ARAB-199 The Arab Novel
Spring for 2013-2014
Since the late nineteenth century, Arab writers have experimented broadly and at times radically with the form of the novel. Yet, the very emergence of this literary form in the modern Arab context begs many questions. To begin with, there is the old question about whether the Arabic novel was imported wholesale from the West, or whether it emerged organically in conversation with indigenous forms. We might pose this old question more bluntly: Was the Arabic novel an instance of colonial-era borrowing or, worse, a cultural artifact imposed by Western cultural hegemony? Certainly, many early experiments with the novel borrowed directly from European models, just as others drew self-consciously upon older Arabic narrative fiction forms, whether from the realm of the popular (like the Thousand and One Nights), or from that of the elite (like the maqama). At the same time, in recent years, as Arab authors have begun to write in European languages, these connections have become increasingly complex.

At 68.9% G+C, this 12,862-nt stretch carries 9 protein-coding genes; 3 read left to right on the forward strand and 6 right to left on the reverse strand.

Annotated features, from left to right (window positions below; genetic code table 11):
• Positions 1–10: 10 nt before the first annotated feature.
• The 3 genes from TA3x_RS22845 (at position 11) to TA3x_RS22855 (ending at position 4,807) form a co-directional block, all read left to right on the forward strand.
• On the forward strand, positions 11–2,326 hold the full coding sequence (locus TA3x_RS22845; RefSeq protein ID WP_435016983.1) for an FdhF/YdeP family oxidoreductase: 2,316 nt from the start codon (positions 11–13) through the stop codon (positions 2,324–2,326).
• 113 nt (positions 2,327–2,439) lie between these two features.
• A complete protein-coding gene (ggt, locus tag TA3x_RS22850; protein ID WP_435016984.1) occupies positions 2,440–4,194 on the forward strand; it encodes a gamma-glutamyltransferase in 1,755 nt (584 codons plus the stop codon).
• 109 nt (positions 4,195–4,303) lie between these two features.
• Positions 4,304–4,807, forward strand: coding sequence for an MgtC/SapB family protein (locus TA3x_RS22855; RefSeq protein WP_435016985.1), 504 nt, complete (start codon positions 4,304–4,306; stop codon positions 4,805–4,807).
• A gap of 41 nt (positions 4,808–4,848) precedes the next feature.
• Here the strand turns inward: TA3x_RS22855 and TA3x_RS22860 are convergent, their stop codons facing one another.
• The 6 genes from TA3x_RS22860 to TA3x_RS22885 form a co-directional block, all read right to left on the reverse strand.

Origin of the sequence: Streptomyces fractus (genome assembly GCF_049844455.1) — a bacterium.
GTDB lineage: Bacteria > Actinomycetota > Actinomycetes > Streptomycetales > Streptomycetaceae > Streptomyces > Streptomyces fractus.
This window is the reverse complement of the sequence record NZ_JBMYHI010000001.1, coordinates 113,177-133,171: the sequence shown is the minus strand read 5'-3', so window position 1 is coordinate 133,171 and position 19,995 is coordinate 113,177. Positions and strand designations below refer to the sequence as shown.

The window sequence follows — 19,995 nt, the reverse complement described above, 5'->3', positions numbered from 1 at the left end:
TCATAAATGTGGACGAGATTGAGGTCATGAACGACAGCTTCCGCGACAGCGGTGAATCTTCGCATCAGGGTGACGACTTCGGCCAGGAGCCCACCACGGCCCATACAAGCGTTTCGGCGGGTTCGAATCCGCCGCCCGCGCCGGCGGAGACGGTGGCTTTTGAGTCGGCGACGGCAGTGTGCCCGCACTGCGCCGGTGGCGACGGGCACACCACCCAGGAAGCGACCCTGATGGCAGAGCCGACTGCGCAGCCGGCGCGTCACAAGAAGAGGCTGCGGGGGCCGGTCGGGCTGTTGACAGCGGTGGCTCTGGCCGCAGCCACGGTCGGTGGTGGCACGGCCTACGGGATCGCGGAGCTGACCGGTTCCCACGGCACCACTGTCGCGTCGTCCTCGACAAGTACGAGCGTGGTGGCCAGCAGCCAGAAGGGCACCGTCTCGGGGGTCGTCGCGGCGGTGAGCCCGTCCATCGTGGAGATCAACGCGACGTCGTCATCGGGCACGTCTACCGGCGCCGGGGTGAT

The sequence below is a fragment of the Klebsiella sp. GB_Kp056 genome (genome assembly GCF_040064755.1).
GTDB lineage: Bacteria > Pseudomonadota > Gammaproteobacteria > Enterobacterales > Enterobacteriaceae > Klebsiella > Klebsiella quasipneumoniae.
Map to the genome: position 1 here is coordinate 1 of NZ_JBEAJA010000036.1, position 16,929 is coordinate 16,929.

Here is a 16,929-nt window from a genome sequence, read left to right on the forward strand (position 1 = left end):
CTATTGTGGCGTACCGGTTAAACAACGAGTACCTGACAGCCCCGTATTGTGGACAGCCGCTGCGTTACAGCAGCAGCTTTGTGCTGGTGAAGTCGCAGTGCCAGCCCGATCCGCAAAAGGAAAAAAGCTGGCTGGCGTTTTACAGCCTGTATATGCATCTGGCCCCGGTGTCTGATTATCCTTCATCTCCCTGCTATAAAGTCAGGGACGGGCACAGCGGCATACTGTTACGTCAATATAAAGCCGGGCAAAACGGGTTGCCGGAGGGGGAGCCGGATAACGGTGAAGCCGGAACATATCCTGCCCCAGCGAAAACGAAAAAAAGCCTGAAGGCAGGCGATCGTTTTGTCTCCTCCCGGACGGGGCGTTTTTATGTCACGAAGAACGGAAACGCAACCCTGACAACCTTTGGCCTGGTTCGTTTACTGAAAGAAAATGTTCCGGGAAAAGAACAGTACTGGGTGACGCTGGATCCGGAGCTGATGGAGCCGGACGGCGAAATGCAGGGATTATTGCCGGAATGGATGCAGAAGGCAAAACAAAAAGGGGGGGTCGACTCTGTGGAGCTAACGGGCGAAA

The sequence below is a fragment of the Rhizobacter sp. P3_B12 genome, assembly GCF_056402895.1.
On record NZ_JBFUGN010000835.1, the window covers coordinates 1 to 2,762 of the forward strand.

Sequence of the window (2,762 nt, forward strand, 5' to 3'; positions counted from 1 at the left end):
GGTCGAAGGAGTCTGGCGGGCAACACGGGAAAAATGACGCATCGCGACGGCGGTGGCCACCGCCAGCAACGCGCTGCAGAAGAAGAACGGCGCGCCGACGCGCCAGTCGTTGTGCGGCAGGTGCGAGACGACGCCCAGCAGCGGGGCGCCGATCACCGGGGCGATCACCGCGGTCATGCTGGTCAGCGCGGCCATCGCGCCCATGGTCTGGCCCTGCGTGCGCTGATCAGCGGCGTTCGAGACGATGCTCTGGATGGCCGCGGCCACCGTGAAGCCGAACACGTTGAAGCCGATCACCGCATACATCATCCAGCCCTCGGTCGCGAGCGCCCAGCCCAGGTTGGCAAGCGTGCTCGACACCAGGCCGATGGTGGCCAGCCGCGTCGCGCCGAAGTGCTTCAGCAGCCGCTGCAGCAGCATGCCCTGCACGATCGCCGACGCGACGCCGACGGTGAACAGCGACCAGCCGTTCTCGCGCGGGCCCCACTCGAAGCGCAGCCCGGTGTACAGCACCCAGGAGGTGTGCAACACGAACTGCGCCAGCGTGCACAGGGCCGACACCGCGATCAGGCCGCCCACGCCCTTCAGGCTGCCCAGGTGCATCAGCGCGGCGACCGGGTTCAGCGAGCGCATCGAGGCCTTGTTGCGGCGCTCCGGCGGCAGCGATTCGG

The apparent tension and even conflict between the novel and religious orthodoxy in the modern Arab world is one of the central questions we will explore in this course. Other related questions we will address are: the effective ability of the novel to critique political oppression; the role novels play in the articulation of human rights norms; the limits of the novel’s significance in illiterate (and post-literate) societies; the novel as a supplement to official history; the novel in conversation with other mass media, especially film. Throughout, we will also ask what it means to be a writer in the modern Arab world. Most of all, however, we will be reading some of the greatest landmarks of the modern and contemporary Arabic novel in translation.
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